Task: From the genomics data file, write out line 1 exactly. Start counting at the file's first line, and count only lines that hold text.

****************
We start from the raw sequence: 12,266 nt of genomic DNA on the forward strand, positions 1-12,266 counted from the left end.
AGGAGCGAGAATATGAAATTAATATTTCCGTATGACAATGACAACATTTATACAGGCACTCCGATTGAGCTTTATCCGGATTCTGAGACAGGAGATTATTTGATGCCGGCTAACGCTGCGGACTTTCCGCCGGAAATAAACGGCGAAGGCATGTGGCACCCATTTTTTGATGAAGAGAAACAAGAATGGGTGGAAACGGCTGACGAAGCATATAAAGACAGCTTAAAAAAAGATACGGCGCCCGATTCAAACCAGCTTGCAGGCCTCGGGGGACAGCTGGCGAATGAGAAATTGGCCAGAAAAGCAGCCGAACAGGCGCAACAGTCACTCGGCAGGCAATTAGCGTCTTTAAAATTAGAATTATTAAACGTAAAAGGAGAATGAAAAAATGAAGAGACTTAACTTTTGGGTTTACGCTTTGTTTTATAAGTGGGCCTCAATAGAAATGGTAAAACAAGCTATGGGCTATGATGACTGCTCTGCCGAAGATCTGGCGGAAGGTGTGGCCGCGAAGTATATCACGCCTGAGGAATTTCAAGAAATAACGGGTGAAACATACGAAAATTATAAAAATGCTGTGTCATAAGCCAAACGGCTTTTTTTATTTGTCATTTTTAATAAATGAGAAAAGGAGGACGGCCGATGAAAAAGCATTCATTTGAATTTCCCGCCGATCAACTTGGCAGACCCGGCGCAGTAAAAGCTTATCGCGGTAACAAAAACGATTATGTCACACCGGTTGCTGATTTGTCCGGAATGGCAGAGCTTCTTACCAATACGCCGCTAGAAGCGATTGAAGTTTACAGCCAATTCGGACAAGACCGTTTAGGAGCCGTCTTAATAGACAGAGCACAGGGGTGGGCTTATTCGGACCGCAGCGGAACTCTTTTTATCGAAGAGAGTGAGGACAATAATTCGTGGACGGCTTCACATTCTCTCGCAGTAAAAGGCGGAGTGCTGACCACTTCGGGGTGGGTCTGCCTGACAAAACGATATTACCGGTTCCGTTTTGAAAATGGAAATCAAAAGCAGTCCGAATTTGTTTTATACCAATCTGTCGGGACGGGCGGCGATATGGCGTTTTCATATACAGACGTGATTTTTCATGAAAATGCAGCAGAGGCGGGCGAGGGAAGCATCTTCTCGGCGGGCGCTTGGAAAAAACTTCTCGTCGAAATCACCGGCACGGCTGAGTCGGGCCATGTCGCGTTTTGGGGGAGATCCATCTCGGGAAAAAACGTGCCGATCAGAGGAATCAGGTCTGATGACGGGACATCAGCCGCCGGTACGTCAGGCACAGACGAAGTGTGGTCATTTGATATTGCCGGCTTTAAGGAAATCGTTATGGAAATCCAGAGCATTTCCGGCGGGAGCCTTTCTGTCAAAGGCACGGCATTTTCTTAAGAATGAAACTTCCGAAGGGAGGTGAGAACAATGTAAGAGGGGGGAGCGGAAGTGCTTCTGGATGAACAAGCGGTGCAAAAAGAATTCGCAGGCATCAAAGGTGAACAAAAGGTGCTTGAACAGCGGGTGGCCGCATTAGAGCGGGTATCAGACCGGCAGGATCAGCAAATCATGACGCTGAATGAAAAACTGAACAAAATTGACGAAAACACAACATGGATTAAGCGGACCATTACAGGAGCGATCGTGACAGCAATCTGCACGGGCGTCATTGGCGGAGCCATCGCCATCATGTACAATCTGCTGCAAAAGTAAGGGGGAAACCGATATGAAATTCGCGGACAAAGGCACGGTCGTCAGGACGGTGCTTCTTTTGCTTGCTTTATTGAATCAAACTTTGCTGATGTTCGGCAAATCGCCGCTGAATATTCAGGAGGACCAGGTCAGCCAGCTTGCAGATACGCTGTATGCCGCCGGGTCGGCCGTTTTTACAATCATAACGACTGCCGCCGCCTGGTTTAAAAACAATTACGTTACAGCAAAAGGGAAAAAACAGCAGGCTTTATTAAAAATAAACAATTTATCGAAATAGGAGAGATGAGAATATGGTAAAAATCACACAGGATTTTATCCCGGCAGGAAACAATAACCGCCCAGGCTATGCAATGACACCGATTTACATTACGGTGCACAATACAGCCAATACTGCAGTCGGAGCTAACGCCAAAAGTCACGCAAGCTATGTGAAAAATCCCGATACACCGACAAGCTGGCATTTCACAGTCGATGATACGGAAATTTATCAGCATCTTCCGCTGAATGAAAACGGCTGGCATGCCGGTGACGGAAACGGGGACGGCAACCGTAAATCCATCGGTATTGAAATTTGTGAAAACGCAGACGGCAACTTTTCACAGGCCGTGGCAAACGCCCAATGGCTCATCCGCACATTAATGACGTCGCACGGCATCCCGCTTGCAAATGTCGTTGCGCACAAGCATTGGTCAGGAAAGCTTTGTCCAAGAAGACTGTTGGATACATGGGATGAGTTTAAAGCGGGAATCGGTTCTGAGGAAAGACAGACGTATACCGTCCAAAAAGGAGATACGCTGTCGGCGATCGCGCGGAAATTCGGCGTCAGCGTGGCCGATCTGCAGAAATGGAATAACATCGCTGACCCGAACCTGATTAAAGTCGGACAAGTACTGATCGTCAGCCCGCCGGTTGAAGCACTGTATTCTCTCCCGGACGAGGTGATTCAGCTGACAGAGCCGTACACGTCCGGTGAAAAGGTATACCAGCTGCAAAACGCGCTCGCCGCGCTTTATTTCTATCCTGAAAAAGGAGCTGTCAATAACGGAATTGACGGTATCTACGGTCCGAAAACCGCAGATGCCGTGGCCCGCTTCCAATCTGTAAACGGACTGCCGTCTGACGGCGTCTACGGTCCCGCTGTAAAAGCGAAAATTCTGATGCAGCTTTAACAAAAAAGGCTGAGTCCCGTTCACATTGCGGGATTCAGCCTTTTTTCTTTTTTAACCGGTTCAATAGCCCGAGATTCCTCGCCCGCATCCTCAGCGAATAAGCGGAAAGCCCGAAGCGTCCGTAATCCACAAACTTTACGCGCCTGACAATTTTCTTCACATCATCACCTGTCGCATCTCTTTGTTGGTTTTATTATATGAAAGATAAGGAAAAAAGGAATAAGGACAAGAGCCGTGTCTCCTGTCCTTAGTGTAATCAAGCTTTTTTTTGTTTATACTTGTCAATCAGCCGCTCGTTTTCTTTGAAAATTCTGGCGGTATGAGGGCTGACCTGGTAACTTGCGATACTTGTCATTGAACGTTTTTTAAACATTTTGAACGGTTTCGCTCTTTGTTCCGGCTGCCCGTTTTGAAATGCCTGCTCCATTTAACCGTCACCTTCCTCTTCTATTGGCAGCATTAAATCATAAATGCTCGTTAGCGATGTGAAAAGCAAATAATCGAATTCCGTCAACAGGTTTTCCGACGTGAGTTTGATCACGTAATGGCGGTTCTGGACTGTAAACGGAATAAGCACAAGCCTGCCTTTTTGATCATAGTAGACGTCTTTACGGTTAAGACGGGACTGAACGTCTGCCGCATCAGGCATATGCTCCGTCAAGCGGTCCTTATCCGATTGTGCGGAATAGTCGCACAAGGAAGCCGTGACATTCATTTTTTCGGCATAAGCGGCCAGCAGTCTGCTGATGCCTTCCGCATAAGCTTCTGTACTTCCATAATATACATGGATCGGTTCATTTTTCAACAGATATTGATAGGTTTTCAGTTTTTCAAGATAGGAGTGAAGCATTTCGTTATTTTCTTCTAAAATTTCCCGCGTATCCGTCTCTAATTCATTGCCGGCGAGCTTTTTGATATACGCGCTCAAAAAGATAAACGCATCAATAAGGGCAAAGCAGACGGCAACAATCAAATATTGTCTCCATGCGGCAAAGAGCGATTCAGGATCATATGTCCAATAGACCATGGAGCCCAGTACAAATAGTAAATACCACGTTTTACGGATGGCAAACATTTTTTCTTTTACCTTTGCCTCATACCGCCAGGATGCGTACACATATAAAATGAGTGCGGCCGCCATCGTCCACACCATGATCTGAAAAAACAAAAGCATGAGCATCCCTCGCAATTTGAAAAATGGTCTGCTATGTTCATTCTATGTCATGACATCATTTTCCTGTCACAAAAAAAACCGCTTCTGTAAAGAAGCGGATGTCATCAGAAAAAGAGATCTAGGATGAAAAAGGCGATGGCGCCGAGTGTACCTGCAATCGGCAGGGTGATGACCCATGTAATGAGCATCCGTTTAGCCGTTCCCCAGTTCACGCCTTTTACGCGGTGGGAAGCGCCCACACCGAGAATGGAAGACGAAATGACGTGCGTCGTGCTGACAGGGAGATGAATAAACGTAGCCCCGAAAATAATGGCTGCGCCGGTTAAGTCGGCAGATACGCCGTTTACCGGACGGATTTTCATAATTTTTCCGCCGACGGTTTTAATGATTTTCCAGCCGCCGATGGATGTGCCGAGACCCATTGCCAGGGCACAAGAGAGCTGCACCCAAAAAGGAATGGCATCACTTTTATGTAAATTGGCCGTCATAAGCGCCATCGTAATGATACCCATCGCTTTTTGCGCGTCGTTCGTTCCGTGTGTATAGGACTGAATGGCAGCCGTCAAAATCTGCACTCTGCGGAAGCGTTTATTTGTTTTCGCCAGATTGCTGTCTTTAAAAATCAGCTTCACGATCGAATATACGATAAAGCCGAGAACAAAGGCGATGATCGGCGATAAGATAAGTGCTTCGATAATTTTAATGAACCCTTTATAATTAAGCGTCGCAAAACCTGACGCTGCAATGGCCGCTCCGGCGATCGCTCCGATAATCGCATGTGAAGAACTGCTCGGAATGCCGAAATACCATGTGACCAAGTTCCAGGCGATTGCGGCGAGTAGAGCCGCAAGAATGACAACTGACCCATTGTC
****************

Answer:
We start from the raw sequence: 12,266 nt of genomic DNA on the forward strand, positions 1-12,266 counted from the left end.